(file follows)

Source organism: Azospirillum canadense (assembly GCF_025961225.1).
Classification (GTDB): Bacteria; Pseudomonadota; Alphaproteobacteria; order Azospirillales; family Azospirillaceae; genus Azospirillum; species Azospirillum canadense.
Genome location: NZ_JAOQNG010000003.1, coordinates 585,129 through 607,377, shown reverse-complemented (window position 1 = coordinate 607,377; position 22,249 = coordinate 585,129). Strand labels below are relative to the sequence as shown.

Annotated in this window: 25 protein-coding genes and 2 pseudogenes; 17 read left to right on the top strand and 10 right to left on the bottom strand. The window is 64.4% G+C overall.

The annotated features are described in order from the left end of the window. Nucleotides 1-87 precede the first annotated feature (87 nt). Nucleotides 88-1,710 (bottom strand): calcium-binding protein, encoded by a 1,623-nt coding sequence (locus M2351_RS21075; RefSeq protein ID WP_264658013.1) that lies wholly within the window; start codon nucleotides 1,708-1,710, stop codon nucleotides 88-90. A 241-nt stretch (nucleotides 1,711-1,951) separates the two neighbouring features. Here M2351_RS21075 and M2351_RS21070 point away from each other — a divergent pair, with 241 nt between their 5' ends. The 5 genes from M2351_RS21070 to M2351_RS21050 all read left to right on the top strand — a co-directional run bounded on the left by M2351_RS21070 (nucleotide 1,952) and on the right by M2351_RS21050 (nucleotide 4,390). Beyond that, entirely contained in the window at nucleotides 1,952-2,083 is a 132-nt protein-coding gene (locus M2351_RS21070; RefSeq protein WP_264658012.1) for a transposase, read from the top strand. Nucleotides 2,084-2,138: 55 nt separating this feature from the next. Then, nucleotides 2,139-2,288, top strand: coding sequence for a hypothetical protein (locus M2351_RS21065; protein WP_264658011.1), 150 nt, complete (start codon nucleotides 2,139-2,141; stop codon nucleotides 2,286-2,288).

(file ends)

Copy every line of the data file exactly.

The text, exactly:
Source organism: Azospirillum canadense (assembly GCF_025961225.1).
Classification (GTDB): Bacteria; Pseudomonadota; Alphaproteobacteria; order Azospirillales; family Azospirillaceae; genus Azospirillum; species Azospirillum canadense.
Genome location: NZ_JAOQNG010000003.1, coordinates 585,129 through 607,377, shown reverse-complemented (window position 1 = coordinate 607,377; position 22,249 = coordinate 585,129). Strand labels below are relative to the sequence as shown.

Annotated in this window: 25 protein-coding genes and 2 pseudogenes; 17 read left to right on the top strand and 10 right to left on the bottom strand. The window is 64.4% G+C overall.

The annotated features are described in order from the left end of the window. Nucleotides 1-87 precede the first annotated feature (87 nt). Nucleotides 88-1,710 (bottom strand): calcium-binding protein, encoded by a 1,623-nt coding sequence (locus M2351_RS21075; RefSeq protein ID WP_264658013.1) that lies wholly within the window; start codon nucleotides 1,708-1,710, stop codon nucleotides 88-90. A 241-nt stretch (nucleotides 1,711-1,951) separates the two neighbouring features. Here M2351_RS21075 and M2351_RS21070 point away from each other — a divergent pair, with 241 nt between their 5' ends. The 5 genes from M2351_RS21070 to M2351_RS21050 all read left to right on the top strand — a co-directional run bounded on the left by M2351_RS21070 (nucleotide 1,952) and on the right by M2351_RS21050 (nucleotide 4,390). Beyond that, entirely contained in the window at nucleotides 1,952-2,083 is a 132-nt protein-coding gene (locus M2351_RS21070; RefSeq protein WP_264658012.1) for a transposase, read from the top strand. Nucleotides 2,084-2,138: 55 nt separating this feature from the next. Then, nucleotides 2,139-2,288, top strand: coding sequence for a hypothetical protein (locus M2351_RS21065; protein WP_264658011.1), 150 nt, complete (start codon nucleotides 2,139-2,141; stop codon nucleotides 2,286-2,288).